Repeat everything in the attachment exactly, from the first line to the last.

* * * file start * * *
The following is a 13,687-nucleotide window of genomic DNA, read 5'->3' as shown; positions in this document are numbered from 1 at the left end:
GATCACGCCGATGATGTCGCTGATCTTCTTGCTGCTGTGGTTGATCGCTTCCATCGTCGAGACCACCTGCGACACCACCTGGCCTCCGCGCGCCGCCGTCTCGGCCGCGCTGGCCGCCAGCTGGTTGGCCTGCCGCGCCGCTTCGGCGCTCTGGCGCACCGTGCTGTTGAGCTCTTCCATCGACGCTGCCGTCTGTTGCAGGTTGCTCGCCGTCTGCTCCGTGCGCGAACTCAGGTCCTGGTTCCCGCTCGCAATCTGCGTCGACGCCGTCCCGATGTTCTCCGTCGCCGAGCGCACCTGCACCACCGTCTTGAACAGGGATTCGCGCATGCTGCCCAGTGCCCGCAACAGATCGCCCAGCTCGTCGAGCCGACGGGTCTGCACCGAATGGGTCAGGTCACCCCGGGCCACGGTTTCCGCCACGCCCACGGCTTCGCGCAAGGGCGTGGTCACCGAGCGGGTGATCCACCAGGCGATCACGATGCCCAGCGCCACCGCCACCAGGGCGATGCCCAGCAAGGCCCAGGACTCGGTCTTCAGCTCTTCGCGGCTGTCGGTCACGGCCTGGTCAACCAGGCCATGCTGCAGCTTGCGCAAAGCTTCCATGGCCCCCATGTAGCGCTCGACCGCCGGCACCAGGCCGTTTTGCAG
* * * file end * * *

The following is a 13,687-nucleotide window of genomic DNA, read 5'->3' as shown; positions in this document are numbered from 1 at the left end:
GATCACGCCGATGATGTCGCTGATCTTCTTGCTGCTGTGGTTGATCGCTTCCATCGTCGAGACCACCTGCGACACCACCTGGCCTCCGCGCGCCGCCGTCTCGGCCGCGCTGGCCGCCAGCTGGTTGGCCTGCCGCGCCGCTTCGGCGCTCTGGCGCACCGTGCTGTTGAGCTCTTCCATCGACGCTGCCGTCTGTTGCAGGTTGCTCGCCGTCTGCTCCGTGCGCGAACTCAGGTCCTGGTTCCCGCTCGCAATCTGCGTCGACGCCGTCCCGATGTTCTCCGTCGCCGAGCGCACCTGCACCACCGTCTTGAACAGGGATTCGCGCATGCTGCCCAGTGCCCGCAACAGATCGCCCAGCTCGTCGAGCCGACGGGTCTGCACCGAATGGGTCAGGTCACCCCGGGCCACGGTTTCCGCCACGCCCACGGCTTCGCGCAAGGGCGTGGTCACCGAGCGGGTGATCCACCAGGCGATCACGATGCCCAGCGCCACCGCCACCAGGGCGATGCCCAGCAAGGCCCAGGACTCGGTCTTCAGCTCTTCGCGGCTGTCGGTCACGGCCTGGTCAACCAGGCCATGCTGCAGCTTGCGCAAAGCTTCCATGGCCCCCATGTAGCGCTCGACCGCCGGCACCAGGCCGTTTTGCAG